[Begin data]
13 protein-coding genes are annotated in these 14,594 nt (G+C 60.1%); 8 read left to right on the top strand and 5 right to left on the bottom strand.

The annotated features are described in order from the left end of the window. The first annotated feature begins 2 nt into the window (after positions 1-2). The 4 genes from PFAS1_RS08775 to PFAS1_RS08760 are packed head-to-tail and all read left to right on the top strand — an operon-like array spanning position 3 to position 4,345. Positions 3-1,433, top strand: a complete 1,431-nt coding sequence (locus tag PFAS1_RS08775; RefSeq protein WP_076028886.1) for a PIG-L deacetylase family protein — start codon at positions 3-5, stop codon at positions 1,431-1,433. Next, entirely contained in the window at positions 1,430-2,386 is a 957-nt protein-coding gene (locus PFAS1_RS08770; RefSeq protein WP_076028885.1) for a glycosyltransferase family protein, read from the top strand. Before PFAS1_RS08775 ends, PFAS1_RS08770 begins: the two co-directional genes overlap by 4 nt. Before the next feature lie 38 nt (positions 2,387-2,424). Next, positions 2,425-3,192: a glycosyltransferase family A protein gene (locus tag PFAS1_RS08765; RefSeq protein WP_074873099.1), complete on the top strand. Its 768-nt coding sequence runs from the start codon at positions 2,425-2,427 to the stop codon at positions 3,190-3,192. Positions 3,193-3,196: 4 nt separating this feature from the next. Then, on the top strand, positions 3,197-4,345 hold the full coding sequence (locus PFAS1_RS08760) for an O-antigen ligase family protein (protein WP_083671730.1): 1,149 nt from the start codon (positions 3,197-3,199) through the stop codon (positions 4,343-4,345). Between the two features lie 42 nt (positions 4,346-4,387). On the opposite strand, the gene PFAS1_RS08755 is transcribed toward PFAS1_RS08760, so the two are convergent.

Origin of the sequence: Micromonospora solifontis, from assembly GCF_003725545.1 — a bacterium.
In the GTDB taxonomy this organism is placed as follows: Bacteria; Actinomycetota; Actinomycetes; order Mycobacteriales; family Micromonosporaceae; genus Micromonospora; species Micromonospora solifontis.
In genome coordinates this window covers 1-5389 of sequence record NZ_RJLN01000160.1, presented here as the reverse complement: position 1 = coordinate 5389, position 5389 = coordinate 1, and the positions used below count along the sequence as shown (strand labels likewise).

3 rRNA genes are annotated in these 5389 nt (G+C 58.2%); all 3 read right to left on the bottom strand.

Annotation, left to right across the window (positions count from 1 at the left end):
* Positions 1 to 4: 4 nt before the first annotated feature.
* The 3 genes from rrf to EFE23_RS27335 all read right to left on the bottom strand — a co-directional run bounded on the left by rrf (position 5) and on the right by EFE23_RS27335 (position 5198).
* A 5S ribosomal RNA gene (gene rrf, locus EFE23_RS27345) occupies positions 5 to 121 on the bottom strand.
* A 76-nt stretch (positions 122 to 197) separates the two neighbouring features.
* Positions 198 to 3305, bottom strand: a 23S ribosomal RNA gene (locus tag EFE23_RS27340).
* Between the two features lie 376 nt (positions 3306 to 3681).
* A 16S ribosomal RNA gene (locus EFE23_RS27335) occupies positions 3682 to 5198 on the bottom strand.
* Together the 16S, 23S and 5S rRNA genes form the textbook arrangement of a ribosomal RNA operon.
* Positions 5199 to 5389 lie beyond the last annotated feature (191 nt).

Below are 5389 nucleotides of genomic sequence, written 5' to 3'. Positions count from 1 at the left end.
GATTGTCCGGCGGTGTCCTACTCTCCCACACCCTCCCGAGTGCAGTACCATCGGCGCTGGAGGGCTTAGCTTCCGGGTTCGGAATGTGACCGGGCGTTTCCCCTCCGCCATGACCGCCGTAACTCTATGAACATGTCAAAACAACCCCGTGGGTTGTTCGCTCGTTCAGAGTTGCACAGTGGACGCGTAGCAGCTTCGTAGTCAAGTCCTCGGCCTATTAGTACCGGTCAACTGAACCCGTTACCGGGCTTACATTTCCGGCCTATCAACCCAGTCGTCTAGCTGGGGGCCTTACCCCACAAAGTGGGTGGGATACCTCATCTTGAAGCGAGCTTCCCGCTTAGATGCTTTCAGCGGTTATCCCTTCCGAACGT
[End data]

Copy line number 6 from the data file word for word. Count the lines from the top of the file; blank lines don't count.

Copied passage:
3 rRNA genes are annotated in these 5389 nt (G+C 58.2%); all 3 read right to left on the bottom strand.